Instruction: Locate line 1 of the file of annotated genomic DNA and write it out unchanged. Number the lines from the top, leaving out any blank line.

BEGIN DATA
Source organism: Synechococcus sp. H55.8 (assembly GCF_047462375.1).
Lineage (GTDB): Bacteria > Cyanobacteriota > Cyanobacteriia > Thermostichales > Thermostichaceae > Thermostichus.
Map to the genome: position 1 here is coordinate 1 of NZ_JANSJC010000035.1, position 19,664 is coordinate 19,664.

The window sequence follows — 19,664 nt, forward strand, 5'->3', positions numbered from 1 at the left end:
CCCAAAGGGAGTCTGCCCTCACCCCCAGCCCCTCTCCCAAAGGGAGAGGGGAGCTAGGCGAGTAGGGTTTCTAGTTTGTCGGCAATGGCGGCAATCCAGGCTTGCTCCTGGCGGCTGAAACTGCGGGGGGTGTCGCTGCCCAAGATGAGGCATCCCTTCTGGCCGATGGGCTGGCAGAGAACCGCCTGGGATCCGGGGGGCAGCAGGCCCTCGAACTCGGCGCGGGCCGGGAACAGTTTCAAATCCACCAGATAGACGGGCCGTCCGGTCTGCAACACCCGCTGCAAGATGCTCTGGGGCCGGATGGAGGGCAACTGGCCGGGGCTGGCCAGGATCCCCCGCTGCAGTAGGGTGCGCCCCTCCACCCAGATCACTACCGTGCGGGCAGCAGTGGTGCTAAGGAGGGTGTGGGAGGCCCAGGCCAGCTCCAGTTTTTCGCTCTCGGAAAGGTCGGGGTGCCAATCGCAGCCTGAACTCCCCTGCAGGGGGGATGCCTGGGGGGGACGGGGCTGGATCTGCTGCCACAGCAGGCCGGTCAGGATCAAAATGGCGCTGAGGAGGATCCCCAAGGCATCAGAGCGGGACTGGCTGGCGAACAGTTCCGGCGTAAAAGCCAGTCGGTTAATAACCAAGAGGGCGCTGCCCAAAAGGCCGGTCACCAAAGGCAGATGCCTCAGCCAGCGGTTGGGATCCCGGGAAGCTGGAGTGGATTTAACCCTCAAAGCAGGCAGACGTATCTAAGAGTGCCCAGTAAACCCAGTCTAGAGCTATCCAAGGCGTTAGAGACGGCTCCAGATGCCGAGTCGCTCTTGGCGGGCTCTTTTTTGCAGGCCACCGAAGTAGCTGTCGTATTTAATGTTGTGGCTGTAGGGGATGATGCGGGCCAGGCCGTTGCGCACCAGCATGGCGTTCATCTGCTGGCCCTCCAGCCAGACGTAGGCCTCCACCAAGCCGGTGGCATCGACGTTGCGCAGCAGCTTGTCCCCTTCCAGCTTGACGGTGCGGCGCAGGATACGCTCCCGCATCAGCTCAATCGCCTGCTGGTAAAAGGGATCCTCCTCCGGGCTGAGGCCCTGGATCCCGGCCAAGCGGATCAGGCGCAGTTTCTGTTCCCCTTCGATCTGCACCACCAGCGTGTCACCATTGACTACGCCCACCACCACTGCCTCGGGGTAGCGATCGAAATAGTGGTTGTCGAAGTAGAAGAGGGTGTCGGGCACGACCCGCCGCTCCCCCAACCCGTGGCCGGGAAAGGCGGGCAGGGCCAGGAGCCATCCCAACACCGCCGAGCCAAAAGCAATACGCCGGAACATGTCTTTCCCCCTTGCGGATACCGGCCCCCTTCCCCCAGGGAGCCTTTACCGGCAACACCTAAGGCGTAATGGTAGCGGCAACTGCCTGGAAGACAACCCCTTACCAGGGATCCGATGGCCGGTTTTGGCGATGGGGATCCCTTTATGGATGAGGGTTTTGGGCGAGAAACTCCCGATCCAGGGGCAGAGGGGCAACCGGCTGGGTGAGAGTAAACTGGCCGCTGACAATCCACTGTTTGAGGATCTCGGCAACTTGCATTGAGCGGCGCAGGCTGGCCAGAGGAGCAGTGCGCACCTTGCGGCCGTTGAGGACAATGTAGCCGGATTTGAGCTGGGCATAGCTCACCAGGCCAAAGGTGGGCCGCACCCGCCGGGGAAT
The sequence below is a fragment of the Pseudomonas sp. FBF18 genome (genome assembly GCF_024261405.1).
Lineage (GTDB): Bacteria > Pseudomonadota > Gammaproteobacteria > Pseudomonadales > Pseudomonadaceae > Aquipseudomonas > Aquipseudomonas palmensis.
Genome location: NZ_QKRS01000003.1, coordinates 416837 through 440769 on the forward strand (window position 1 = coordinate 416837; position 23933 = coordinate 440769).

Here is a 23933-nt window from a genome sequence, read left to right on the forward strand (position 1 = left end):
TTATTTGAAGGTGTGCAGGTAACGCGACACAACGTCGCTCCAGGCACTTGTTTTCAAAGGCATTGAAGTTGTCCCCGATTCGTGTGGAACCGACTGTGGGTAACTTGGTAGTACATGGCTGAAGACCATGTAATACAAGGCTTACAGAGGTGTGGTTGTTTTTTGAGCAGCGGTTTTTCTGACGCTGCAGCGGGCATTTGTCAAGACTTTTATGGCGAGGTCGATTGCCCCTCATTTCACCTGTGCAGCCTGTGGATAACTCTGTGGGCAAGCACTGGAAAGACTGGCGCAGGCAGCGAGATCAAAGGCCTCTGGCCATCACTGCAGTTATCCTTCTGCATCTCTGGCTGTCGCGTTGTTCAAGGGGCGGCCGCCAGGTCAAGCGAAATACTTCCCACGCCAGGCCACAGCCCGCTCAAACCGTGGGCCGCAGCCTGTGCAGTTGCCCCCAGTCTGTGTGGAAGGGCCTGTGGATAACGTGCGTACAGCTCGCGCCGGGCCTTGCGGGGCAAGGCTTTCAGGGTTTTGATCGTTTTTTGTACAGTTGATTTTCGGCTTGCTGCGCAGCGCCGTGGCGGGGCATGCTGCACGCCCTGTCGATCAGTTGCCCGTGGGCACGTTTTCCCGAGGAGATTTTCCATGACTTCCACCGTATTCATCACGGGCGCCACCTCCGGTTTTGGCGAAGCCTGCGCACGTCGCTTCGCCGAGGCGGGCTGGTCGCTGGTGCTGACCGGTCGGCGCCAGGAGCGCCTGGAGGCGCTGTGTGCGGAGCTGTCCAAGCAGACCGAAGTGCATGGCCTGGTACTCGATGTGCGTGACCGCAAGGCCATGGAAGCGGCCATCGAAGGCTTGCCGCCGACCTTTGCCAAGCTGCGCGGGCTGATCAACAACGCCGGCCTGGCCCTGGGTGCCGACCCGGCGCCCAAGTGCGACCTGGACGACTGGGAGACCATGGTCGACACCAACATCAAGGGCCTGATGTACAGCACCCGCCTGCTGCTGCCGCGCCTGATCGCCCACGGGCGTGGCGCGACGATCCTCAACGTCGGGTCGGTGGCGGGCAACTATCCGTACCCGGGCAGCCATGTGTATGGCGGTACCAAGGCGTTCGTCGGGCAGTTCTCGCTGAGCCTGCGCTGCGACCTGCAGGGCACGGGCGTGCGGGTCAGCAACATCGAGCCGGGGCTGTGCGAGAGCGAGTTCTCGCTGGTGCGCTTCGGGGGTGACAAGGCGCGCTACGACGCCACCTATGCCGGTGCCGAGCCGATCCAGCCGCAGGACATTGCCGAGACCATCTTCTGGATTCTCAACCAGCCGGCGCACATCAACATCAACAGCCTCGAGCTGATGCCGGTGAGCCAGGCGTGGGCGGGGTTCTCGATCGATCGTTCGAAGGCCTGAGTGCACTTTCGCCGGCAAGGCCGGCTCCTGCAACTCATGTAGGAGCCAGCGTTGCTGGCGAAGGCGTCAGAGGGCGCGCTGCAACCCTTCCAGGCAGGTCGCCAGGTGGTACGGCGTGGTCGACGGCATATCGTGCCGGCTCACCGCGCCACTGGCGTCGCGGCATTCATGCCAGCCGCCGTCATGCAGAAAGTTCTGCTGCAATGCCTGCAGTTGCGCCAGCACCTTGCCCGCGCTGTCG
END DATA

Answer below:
Source organism: Synechococcus sp. H55.8 (assembly GCF_047462375.1).